ccTLD Workshop Nairobi: FreeBSD Install
FreeBSD is designed to be a server operating system. This becomes apparent during the installation process. The FreeBSD installer is a console-based (not GUI) install process. In addition, installation of desktop features such as Gnome and KDE is only partially accomplished using the FreeBSD installer program.
For this workshop we are going to install a complete FreeBSD configuration. If you are interested in seeing an optional install that we have done in the past take a look at the Pre SANOG VI Workshop FreeBSD Install pages here.
The FreeBSD installer interface is not intuitive (your author's opinion), so pay close attention to the steps
Hint: Use the tab key to move between choices, but use the SPACE bar to select an item. Pay close attention to what is chosen before you press ENTER. This may save you from having to redo the installation process.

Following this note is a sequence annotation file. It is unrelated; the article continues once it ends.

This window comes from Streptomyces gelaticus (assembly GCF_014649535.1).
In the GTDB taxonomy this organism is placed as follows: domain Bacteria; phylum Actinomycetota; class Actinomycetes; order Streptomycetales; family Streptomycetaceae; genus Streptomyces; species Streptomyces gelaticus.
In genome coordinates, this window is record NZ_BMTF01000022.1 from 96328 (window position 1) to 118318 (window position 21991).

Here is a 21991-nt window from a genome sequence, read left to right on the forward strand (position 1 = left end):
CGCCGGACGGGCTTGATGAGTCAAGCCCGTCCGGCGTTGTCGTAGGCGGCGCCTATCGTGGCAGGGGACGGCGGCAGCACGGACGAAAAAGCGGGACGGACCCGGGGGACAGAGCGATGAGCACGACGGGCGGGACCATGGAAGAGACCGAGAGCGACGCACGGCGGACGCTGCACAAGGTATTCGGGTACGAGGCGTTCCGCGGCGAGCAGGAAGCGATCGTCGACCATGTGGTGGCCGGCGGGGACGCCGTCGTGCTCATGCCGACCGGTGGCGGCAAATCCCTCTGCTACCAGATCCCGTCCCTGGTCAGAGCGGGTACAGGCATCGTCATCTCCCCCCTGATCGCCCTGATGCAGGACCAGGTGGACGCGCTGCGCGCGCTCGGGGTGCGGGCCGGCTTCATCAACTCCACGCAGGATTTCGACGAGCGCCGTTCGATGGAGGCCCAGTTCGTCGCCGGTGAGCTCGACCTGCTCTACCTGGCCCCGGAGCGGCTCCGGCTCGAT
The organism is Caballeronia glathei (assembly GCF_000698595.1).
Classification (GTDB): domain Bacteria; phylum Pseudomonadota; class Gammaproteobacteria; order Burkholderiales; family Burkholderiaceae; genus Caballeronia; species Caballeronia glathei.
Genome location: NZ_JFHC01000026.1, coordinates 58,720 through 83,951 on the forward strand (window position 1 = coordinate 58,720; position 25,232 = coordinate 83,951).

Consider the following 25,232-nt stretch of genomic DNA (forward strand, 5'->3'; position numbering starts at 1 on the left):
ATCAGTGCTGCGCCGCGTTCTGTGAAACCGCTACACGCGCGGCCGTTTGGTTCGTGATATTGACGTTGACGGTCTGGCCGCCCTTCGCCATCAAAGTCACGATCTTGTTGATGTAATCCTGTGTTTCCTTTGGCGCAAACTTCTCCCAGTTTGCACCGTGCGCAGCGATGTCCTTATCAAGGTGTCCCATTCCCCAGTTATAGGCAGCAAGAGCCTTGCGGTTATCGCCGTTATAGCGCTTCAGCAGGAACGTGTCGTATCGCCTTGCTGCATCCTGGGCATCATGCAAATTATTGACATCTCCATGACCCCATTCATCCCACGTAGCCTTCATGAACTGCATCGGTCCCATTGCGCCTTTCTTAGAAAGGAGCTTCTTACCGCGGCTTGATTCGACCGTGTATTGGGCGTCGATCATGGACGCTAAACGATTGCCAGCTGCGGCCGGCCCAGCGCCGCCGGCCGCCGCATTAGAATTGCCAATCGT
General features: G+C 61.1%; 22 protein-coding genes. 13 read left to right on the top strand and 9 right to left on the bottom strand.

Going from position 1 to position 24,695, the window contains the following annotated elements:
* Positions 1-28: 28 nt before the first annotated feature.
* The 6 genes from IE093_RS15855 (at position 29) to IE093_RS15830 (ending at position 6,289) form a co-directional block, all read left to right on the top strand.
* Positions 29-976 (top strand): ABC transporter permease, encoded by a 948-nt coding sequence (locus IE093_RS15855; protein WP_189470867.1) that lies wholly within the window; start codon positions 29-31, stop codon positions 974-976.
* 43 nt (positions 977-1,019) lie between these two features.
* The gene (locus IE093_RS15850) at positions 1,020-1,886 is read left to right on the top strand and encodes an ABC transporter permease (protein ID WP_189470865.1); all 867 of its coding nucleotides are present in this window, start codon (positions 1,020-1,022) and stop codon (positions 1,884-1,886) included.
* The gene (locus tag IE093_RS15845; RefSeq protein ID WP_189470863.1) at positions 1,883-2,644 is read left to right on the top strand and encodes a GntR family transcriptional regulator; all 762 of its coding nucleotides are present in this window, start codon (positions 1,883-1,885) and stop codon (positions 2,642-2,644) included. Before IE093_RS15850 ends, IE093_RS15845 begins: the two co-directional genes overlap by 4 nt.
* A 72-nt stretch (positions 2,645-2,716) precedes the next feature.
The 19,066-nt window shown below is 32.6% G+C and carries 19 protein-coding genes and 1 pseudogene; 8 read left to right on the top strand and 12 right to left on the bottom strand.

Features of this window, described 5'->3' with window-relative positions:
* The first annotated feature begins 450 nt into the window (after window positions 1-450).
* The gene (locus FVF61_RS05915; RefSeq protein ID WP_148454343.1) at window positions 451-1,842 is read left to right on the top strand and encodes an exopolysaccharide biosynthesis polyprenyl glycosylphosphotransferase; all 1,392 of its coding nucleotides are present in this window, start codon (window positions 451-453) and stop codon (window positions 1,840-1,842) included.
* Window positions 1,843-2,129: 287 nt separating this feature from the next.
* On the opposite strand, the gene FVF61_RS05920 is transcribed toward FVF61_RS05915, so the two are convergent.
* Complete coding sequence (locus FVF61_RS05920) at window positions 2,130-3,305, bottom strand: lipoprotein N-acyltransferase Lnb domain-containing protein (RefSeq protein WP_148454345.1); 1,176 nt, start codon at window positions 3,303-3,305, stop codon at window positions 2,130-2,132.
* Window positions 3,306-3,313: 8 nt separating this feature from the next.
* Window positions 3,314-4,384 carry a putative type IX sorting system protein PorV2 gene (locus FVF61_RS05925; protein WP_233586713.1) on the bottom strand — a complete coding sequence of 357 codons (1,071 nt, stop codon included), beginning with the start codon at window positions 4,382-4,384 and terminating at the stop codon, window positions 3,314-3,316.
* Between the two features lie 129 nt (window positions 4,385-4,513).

Chapter 2 of the FreeBSD Handbook covers the entire installation process for FreeBSD in much more detail than we'll do here. Chapter 5 covers configuring the X server, fonts, and your choice of Gnome or KDE desktop in excellent detail.
At this point you should have the FreeBSD Install Discs 1 and 2 with you.
Initial Boot from Install Disc 1
- Some steps have screen captures to help you with the installation process, but not all steps.
- Please read the instructions in this document and on the screen entirely before taking action. If you don't you may make incorrect choices and possibly have to restart the installation process.
- If you are confused about any steps please ask the instructor or assistants for help.
FreeBSD is installed!
- Turn on the power for your machine :-)
- Immediately place the first CD-ROM of the FreeBSD 5.4 install set in your machine's CD-ROM drive.
- You'll see an inital boot menu with several choices. The first two choices look something like this:
1. Boot FreeBSD [default]
2. Boot FreeBSD with ACPI disabled
- Select the first choice, or just press ENTER.
- Now you'll see the Sysinstall main menu. During the workshop we'll use the Sysinstall utility on several occasions to do further configuration of our FreeBSD installations.
Sysinstall main menu